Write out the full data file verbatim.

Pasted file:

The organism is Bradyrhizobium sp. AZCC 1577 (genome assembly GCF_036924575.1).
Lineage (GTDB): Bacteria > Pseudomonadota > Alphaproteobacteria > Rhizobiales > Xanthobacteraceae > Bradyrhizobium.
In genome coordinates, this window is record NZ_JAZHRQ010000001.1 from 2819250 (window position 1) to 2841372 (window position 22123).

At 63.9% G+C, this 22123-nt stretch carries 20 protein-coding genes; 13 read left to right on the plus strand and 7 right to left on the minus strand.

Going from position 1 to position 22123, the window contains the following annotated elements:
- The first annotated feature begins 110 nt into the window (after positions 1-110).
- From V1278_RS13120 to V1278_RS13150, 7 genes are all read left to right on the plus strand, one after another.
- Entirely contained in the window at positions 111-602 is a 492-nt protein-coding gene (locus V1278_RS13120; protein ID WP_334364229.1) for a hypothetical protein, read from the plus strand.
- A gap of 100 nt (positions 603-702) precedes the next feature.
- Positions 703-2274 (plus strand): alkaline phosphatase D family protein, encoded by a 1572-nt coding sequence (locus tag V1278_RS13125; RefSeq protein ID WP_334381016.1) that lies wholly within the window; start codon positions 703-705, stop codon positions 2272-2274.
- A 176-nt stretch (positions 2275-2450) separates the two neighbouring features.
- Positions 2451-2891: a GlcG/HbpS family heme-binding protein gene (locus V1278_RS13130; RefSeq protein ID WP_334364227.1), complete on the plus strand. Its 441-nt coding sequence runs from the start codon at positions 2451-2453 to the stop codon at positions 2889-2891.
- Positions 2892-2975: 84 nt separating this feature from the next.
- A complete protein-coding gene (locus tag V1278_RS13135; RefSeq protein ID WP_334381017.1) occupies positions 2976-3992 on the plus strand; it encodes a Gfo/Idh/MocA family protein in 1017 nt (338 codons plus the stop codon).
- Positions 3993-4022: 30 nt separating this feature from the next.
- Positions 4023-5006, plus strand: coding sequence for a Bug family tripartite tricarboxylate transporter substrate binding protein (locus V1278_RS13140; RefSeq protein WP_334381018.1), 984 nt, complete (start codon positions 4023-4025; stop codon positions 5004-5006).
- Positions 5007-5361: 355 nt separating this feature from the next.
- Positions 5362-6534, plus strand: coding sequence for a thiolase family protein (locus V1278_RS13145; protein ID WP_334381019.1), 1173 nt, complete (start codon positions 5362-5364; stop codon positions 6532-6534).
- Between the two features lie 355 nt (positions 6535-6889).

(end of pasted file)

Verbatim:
The organism is Bradyrhizobium sp. AZCC 1577 (genome assembly GCF_036924575.1).
Lineage (GTDB): Bacteria > Pseudomonadota > Alphaproteobacteria > Rhizobiales > Xanthobacteraceae > Bradyrhizobium.
In genome coordinates, this window is record NZ_JAZHRQ010000001.1 from 2819250 (window position 1) to 2841372 (window position 22123).

At 63.9% G+C, this 22123-nt stretch carries 20 protein-coding genes; 13 read left to right on the plus strand and 7 right to left on the minus strand.

Going from position 1 to position 22123, the window contains the following annotated elements:
- The first annotated feature begins 110 nt into the window (after positions 1-110).
- From V1278_RS13120 to V1278_RS13150, 7 genes are all read left to right on the plus strand, one after another.
- Entirely contained in the window at positions 111-602 is a 492-nt protein-coding gene (locus V1278_RS13120; protein ID WP_334364229.1) for a hypothetical protein, read from the plus strand.
- A gap of 100 nt (positions 603-702) precedes the next feature.
- Positions 703-2274 (plus strand): alkaline phosphatase D family protein, encoded by a 1572-nt coding sequence (locus tag V1278_RS13125; RefSeq protein ID WP_334381016.1) that lies wholly within the window; start codon positions 703-705, stop codon positions 2272-2274.
- A 176-nt stretch (positions 2275-2450) separates the two neighbouring features.
- Positions 2451-2891: a GlcG/HbpS family heme-binding protein gene (locus V1278_RS13130; RefSeq protein ID WP_334364227.1), complete on the plus strand. Its 441-nt coding sequence runs from the start codon at positions 2451-2453 to the stop codon at positions 2889-2891.
- Positions 2892-2975: 84 nt separating this feature from the next.
- A complete protein-coding gene (locus tag V1278_RS13135; RefSeq protein ID WP_334381017.1) occupies positions 2976-3992 on the plus strand; it encodes a Gfo/Idh/MocA family protein in 1017 nt (338 codons plus the stop codon).
- Positions 3993-4022: 30 nt separating this feature from the next.
- Positions 4023-5006, plus strand: coding sequence for a Bug family tripartite tricarboxylate transporter substrate binding protein (locus V1278_RS13140; RefSeq protein WP_334381018.1), 984 nt, complete (start codon positions 4023-4025; stop codon positions 5004-5006).
- Positions 5007-5361: 355 nt separating this feature from the next.
- Positions 5362-6534, plus strand: coding sequence for a thiolase family protein (locus V1278_RS13145; protein ID WP_334381019.1), 1173 nt, complete (start codon positions 5362-5364; stop codon positions 6532-6534).
- Between the two features lie 355 nt (positions 6535-6889).